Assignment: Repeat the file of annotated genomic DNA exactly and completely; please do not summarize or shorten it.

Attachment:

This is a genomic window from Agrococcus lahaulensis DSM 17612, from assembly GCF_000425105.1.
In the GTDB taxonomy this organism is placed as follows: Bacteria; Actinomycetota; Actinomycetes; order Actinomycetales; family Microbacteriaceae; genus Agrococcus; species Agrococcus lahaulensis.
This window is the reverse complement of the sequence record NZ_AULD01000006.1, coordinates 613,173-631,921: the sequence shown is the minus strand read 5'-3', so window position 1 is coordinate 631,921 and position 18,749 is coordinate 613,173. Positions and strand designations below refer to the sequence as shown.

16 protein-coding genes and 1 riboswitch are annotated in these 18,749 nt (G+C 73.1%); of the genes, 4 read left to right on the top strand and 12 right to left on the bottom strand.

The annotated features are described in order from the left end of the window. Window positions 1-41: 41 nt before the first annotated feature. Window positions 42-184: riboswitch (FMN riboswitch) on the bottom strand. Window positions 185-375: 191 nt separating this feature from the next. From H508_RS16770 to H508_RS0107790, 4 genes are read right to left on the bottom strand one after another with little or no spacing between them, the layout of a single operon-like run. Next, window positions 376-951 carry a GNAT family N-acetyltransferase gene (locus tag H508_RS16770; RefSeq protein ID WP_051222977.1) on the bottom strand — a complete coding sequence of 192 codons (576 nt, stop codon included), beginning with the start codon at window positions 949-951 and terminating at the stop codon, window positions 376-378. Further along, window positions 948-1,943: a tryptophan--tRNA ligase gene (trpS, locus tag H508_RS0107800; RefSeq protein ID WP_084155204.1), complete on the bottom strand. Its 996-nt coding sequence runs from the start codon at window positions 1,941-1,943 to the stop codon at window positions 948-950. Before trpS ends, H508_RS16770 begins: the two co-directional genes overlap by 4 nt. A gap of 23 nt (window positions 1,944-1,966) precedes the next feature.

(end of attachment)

This is a genomic window from Agrococcus lahaulensis DSM 17612, from assembly GCF_000425105.1.
In the GTDB taxonomy this organism is placed as follows: Bacteria; Actinomycetota; Actinomycetes; order Actinomycetales; family Microbacteriaceae; genus Agrococcus; species Agrococcus lahaulensis.
This window is the reverse complement of the sequence record NZ_AULD01000006.1, coordinates 613,173-631,921: the sequence shown is the minus strand read 5'-3', so window position 1 is coordinate 631,921 and position 18,749 is coordinate 613,173. Positions and strand designations below refer to the sequence as shown.

16 protein-coding genes and 1 riboswitch are annotated in these 18,749 nt (G+C 73.1%); of the genes, 4 read left to right on the top strand and 12 right to left on the bottom strand.

The annotated features are described in order from the left end of the window. Window positions 1-41: 41 nt before the first annotated feature. Window positions 42-184: riboswitch (FMN riboswitch) on the bottom strand. Window positions 185-375: 191 nt separating this feature from the next. From H508_RS16770 to H508_RS0107790, 4 genes are read right to left on the bottom strand one after another with little or no spacing between them, the layout of a single operon-like run. Next, window positions 376-951 carry a GNAT family N-acetyltransferase gene (locus tag H508_RS16770; RefSeq protein ID WP_051222977.1) on the bottom strand — a complete coding sequence of 192 codons (576 nt, stop codon included), beginning with the start codon at window positions 949-951 and terminating at the stop codon, window positions 376-378. Further along, window positions 948-1,943: a tryptophan--tRNA ligase gene (trpS, locus tag H508_RS0107800; RefSeq protein ID WP_084155204.1), complete on the bottom strand. Its 996-nt coding sequence runs from the start codon at window positions 1,941-1,943 to the stop codon at window positions 948-950. Before trpS ends, H508_RS16770 begins: the two co-directional genes overlap by 4 nt. A gap of 23 nt (window positions 1,944-1,966) precedes the next feature.